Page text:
A unique horseshoe-shaped curve in the Colorado River located near Page, Arizona, Horseshoe Bend is a favorite among amateur and professional photographers alike. Its distinctive shape and striking colors make for inspiring pictures, and excellent views of the canyon and river below are easily accessible from a convenient access road within the Glen Canyon National Recreation Area.
Horseshoe Bend History and Background
Part of the larger Glen Canyon region, Horseshoe Bend is a beautiful natural marvel along the Colorado River. Take a quick drive on the access road from the Carl Hayden Visitor Center on route 89, then a brief (1.5 mile, round-trip) hike up to the viewpoint. Formed by water erosion over the millennia, this unique formation showcases a distinctive bend in the Colorado known. The walls of the canyon contain many fascinating and striking colors, filled with different geological strata and several mineral varieties. This 270-degree bend is a rare occurrence along the river, and is an immediately recognizable landmark.
What’s at Horseshoe Bend
The main attraction at Horseshoe Bend is the viewpoint down into Glen Canyon. From a vantage point of 1000 feet above the Colorado River, you’ll get unbeatable views of this unique bend in the most iconic river in the American southwest. If you’re interested in natural history or geology, there’s a lot to see in the sand and rocks around you as you walk up the hill to the viewpoint, including rare and very old Navajo sandstone.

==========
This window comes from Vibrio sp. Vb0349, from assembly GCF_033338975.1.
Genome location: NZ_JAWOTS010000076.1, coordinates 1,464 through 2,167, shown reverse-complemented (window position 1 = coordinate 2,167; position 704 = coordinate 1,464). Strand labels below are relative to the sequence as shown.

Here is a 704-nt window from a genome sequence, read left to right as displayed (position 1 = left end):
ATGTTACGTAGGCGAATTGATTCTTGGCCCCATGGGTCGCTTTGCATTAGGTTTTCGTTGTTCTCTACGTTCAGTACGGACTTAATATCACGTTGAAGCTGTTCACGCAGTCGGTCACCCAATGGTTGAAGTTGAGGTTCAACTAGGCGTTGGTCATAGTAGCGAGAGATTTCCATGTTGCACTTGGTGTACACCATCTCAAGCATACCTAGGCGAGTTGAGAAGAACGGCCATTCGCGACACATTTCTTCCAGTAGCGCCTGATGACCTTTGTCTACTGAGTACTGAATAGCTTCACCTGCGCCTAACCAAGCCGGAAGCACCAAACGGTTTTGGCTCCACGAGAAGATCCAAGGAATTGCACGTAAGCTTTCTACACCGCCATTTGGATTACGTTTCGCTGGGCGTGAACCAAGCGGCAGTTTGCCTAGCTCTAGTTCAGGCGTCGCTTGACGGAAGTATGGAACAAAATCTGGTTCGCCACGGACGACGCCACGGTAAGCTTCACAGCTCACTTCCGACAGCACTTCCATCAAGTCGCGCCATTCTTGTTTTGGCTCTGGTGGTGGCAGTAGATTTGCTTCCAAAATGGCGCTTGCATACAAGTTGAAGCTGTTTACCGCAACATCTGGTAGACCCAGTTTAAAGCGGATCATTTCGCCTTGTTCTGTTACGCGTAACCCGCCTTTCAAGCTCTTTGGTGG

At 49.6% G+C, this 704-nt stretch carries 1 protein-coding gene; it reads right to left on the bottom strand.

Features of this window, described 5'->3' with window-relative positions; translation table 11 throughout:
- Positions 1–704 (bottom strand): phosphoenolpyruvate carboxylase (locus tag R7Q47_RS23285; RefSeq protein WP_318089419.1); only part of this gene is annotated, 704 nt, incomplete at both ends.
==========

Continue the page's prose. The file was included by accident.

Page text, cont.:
Across the river, you’ll see the Paria Plateau and Vermillion Cliffs, two other important natural landmarks. To the right, the river stretches up into Lake Powell and the Glen Canyon National Recreation Area, and to the left is Navajo territory. Enjoy the distinctive setting and this unique meeting place of different cultures.
If you were able to descend to the river below, you’d see ancient petroglyphs, carved by indigenous peoples nearly 800 years ago who used to farm the surrounding areas. This is the only petroglyph panel accessible to the public below the Glen Canyon Dam.
Tips for Visiting Horseshoe Bend
- Although the hike out to Horseshoe Bend is pretty short, it’s important to bring plenty of water, as you won’t find any on the trail.
- There are no guardrails at the viewpoint, so be very careful (especially with small children) as you approach the edge.
- The path is bumpier on the last leg towards the viewpoint, so exercise caution doing downhill.
- Photography tip: be sure to use a wide-angle lens or setting on a phone to capture the full panoramic beauty of the view.